In these unequal conditions civilisation must have perished in the bud had not the same process which determined the substitution of agriculture for the chase manifested itself anew. Instead of murdering and robbing, one nation imposed itself upon, and exploited, another. A raid is a temporary expedient, and the renewed harvests of violence yield a continually diminishing crop. Lands of plenty returned to the desert from which they had been wrested, for the toiler lay dead in his furrow. But no sooner did the more astute spoiler of his neighbour comprehend the position than he devised effective means for perpetuating his supply, and even for increasing its yield. Those who had previously ravaged now conquered the land to possess it; where they had destroyed they enslaved, and the victim bought his survival by a surrender of the entire, or a part of, the nett profit of his labours.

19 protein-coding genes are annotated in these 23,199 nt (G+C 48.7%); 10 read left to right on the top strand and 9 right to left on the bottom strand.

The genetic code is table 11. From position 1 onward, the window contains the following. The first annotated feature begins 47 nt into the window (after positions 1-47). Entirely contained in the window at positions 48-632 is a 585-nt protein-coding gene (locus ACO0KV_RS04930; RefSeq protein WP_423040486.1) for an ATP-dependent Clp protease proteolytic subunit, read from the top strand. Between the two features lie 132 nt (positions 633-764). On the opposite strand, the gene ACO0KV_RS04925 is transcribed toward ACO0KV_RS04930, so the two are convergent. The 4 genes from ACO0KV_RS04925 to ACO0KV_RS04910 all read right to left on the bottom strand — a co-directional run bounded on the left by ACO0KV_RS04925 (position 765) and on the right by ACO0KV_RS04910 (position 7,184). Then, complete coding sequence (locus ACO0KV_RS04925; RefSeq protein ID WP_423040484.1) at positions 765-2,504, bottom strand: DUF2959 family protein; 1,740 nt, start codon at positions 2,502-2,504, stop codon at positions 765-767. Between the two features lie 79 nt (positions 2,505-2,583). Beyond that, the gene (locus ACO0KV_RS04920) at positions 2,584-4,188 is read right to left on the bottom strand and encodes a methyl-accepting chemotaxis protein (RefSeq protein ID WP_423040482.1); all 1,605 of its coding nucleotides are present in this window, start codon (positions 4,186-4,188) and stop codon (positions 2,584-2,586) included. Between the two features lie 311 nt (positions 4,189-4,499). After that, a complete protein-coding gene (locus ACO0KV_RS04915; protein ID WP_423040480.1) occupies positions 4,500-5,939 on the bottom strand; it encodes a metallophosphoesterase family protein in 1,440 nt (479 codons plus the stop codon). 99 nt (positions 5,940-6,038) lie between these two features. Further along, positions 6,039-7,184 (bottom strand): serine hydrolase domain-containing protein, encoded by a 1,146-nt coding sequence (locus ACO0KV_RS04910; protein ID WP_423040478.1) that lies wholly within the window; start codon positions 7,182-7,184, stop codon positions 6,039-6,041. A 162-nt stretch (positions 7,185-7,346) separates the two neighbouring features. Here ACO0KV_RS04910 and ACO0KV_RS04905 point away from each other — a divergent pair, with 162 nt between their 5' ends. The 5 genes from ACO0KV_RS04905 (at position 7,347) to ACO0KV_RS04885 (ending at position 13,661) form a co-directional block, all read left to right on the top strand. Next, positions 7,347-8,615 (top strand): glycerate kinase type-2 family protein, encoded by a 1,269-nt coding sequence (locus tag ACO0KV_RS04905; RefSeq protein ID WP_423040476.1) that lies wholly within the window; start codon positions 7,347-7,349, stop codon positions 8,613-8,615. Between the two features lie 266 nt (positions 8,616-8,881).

The conqueror now became interested in protecting his sources of supply, and began to devise systems for the better exploitation of territories and of the populations which were enslaved. These systems are the first POLITICAL STATES, and their guarantee against further violation from outside was their subjection to those who had first seen the value of the new system. Thus was constituted a further pregnant advance, one whose natural process eventually guaranteed civilisation against the risks of destruction and a return to barbarism.
Competition between States in Process of Civilisation
No sooner did the exploitation of conquered territory and subject populations become general, with the consequent rise of Political States— of the States—than the conquering communities became involved in two other forms of competition. Certain particularly warlike tribes persisted in the practices of destruction and of pillage, while the States, as between themselves, sought every possible means of expansion.